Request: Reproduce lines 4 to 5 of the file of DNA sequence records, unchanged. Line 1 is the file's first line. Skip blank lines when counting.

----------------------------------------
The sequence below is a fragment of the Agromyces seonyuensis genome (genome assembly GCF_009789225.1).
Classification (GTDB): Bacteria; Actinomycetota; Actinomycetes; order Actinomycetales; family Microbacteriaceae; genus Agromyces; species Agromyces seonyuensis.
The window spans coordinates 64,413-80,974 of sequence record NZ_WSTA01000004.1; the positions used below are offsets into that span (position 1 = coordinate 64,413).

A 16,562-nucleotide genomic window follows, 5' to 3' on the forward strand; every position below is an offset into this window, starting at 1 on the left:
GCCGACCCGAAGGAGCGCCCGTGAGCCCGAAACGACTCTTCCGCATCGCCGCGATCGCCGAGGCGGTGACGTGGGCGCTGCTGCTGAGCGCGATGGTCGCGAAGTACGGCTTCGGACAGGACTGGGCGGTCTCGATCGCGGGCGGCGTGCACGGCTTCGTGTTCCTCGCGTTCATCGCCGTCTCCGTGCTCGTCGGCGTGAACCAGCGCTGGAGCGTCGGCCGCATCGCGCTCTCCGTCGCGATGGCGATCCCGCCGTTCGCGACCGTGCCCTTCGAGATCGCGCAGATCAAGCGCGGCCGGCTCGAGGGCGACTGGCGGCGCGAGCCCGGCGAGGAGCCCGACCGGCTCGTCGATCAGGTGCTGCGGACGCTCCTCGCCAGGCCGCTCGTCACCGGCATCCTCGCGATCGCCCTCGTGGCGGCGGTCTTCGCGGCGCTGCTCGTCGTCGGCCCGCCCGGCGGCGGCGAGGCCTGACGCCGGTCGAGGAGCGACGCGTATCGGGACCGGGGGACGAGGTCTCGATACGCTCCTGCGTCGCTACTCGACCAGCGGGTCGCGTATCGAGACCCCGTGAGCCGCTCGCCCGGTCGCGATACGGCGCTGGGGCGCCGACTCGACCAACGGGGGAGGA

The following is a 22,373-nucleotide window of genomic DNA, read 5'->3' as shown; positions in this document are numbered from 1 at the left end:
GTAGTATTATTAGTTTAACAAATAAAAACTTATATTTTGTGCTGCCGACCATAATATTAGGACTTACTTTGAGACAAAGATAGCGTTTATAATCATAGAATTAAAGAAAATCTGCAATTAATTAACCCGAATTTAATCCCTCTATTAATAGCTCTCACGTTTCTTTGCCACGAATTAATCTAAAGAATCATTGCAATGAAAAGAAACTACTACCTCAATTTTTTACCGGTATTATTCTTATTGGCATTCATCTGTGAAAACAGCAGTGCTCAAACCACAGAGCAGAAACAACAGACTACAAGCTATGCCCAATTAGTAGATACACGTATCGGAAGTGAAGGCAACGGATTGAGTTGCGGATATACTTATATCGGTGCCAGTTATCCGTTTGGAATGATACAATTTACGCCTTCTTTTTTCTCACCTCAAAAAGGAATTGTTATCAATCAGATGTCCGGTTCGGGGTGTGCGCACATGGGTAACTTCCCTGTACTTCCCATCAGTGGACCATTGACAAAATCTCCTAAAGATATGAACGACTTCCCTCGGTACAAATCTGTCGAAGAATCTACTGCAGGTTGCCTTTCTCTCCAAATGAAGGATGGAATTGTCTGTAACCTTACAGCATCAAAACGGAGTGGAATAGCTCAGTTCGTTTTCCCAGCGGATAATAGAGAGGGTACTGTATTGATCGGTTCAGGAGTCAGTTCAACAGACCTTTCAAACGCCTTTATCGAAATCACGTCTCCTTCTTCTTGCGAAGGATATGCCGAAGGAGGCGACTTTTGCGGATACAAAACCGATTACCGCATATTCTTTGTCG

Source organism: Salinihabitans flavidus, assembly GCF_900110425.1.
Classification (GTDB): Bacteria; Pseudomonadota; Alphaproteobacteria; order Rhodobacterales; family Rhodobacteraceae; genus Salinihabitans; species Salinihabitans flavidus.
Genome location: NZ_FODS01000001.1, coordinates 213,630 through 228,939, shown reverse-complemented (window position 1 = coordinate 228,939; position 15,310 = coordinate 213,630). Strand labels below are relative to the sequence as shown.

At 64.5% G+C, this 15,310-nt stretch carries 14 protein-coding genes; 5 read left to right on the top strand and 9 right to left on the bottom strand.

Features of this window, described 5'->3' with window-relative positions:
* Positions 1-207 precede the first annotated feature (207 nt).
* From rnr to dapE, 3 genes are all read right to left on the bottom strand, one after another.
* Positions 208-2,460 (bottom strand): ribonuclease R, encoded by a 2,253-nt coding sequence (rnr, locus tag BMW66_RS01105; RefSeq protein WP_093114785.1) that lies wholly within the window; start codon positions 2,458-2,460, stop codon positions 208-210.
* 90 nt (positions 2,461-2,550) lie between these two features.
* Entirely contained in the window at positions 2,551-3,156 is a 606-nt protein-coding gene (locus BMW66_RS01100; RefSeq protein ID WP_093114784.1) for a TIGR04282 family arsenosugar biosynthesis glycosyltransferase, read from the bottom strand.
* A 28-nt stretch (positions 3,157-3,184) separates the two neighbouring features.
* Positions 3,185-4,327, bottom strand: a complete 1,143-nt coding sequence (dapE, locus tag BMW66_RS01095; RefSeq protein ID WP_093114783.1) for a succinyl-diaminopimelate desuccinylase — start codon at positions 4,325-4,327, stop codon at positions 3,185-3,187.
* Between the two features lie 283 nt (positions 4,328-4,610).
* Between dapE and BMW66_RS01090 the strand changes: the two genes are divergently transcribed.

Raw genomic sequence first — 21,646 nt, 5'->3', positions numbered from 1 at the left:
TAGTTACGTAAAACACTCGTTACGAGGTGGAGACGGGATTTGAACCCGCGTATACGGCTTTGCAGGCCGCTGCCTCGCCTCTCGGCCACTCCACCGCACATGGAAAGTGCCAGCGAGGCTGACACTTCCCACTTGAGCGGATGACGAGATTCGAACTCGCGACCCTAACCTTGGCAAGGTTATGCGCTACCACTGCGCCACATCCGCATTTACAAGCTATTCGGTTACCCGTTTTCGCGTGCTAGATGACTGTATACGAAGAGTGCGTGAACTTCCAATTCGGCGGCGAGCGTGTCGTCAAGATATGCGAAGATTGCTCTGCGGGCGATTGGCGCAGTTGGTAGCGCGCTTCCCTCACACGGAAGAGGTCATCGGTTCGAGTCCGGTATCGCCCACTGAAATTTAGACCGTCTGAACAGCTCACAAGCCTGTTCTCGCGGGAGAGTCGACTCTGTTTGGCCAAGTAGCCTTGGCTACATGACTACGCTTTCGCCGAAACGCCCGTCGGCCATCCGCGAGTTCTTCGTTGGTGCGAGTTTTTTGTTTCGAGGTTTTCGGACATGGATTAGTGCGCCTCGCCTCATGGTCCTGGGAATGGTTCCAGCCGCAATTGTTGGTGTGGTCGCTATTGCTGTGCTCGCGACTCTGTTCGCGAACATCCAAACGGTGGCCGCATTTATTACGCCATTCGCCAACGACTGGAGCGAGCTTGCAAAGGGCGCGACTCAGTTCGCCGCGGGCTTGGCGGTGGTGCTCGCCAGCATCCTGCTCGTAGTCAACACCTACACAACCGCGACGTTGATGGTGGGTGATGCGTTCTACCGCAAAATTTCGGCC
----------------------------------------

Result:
A 16,562-nucleotide genomic window follows, 5' to 3' on the forward strand; every position below is an offset into this window, starting at 1 on the left:
GCCGACCCGAAGGAGCGCCCGTGAGCCCGAAACGACTCTTCCGCATCGCCGCGATCGCCGAGGCGGTGACGTGGGCGCTGCTGCTGAGCGCGATGGTCGCGAAGTACGGCTTCGGACAGGACTGGGCGGTCTCGATCGCGGGCGGCGTGCACGGCTTCGTGTTCCTCGCGTTCATCGCCGTCTCCGTGCTCGTCGGCGTGAACCAGCGCTGGAGCGTCGGCCGCATCGCGCTCTCCGTCGCGATGGCGATCCCGCCGTTCGCGACCGTGCCCTTCGAGATCGCGCAGATCAAGCGCGGCCGGCTCGAGGGCGACTGGCGGCGCGAGCCCGGCGAGGAGCCCGACCGGCTCGTCGATCAGGTGCTGCGGACGCTCCTCGCCAGGCCGCTCGTCACCGGCATCCTCGCGATCGCCCTCGTGGCGGCGGTCTTCGCGGCGCTGCTCGTCGTCGGCCCGCCCGGCGGCGGCGAGGCCTGACGCCGGTCGAGGAGCGACGCGTATCGGGACCGGGGGACGAGGTCTCGATACGCTCCTGCGTCGCTACTCGACCAGCGGGTCGCGTATCGAGACCCCGTGAGCCGCTCGCCCGGTCGCGATACGGCGCTGGGGCGCCGACTCGACCAACGGGGGAGGA